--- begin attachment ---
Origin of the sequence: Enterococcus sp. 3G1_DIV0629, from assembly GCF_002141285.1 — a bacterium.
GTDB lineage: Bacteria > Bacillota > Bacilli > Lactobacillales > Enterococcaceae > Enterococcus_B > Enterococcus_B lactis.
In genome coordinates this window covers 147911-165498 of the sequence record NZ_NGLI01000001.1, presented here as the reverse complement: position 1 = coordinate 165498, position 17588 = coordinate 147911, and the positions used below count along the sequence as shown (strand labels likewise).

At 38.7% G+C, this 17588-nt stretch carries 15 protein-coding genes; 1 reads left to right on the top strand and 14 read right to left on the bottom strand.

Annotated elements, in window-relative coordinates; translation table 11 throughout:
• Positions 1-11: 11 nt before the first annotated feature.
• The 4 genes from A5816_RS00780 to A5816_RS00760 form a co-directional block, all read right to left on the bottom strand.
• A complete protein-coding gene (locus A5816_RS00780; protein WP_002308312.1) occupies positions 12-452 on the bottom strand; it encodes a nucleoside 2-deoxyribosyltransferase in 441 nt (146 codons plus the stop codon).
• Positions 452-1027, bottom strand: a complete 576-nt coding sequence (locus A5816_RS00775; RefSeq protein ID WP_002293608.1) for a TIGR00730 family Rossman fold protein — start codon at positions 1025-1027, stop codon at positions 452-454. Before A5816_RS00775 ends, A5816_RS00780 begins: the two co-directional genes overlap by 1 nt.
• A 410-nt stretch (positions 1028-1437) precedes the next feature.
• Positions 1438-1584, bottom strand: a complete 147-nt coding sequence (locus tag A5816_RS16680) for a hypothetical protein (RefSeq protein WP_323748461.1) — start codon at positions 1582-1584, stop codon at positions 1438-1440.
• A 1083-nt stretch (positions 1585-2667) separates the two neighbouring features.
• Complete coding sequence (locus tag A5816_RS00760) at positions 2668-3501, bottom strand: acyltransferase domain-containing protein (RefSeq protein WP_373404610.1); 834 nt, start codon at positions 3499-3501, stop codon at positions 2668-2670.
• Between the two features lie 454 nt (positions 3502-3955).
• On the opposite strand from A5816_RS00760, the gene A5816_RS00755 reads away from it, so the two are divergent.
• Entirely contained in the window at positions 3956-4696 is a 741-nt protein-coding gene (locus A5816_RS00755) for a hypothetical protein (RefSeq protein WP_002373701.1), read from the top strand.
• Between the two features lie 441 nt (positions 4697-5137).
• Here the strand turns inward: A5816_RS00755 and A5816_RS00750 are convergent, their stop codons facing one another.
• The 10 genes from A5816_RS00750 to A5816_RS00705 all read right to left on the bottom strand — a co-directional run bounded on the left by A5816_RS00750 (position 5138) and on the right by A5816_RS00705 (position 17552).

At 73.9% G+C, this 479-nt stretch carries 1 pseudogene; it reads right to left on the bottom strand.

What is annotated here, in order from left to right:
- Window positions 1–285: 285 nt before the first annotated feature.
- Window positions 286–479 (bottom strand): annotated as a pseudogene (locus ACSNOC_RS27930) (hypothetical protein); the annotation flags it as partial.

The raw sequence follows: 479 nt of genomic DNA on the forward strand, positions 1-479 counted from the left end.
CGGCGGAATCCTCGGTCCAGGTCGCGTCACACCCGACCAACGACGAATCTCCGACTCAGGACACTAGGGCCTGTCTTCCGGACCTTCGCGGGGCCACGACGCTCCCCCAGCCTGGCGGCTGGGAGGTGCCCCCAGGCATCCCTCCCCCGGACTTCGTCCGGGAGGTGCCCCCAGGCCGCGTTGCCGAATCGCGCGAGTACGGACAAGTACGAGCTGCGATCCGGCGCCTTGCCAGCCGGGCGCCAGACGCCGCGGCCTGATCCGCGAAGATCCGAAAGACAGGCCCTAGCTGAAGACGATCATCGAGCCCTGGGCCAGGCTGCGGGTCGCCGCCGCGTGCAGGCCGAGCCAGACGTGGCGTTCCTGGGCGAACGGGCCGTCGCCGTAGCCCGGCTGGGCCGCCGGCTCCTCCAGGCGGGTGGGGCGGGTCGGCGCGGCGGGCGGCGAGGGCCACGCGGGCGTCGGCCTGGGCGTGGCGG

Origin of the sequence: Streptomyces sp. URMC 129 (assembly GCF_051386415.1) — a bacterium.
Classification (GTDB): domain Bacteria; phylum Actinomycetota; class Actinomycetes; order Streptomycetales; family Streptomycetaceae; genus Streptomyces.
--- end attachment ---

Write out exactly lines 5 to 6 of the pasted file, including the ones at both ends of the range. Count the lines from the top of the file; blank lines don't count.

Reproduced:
Annotated elements, in window-relative coordinates; translation table 11 throughout:
• Positions 1-11: 11 nt before the first annotated feature.